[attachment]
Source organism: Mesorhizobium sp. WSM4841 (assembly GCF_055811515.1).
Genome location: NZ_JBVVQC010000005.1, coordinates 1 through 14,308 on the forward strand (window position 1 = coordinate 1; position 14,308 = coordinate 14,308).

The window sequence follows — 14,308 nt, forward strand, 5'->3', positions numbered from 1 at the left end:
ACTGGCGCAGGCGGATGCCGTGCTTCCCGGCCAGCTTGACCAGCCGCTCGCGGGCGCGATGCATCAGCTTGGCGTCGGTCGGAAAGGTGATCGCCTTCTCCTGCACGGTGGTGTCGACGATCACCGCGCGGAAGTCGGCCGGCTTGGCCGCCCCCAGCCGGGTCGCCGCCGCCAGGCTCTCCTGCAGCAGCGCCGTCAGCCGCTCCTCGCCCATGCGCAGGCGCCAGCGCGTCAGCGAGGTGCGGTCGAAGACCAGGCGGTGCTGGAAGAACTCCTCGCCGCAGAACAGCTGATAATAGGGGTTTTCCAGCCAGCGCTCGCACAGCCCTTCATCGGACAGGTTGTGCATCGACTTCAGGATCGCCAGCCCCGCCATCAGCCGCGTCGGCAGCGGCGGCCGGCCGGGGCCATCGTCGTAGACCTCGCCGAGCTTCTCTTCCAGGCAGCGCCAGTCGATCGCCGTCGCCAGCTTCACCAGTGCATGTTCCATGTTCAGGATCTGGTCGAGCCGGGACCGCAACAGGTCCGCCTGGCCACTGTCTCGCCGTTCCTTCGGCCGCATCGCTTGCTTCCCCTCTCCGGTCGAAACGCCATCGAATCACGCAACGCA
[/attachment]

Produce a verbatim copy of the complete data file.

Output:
Source organism: Mesorhizobium sp. WSM4841 (assembly GCF_055811515.1).
Genome location: NZ_JBVVQC010000005.1, coordinates 1 through 14,308 on the forward strand (window position 1 = coordinate 1; position 14,308 = coordinate 14,308).

The window sequence follows — 14,308 nt, forward strand, 5'->3', positions numbered from 1 at the left end:
ACTGGCGCAGGCGGATGCCGTGCTTCCCGGCCAGCTTGACCAGCCGCTCGCGGGCGCGATGCATCAGCTTGGCGTCGGTCGGAAAGGTGATCGCCTTCTCCTGCACGGTGGTGTCGACGATCACCGCGCGGAAGTCGGCCGGCTTGGCCGCCCCCAGCCGGGTCGCCGCCGCCAGGCTCTCCTGCAGCAGCGCCGTCAGCCGCTCCTCGCCCATGCGCAGGCGCCAGCGCGTCAGCGAGGTGCGGTCGAAGACCAGGCGGTGCTGGAAGAACTCCTCGCCGCAGAACAGCTGATAATAGGGGTTTTCCAGCCAGCGCTCGCACAGCCCTTCATCGGACAGGTTGTGCATCGACTTCAGGATCGCCAGCCCCGCCATCAGCCGCGTCGGCAGCGGCGGCCGGCCGGGGCCATCGTCGTAGACCTCGCCGAGCTTCTCTTCCAGGCAGCGCCAGTCGATCGCCGTCGCCAGCTTCACCAGTGCATGTTCCATGTTCAGGATCTGGTCGAGCCGGGACCGCAACAGGTCCGCCTGGCCACTGTCTCGCCGTTCCTTCGGCCGCATCGCTTGCTTCCCCTCTCCGGTCGAAACGCCATCGAATCACGCAACGCA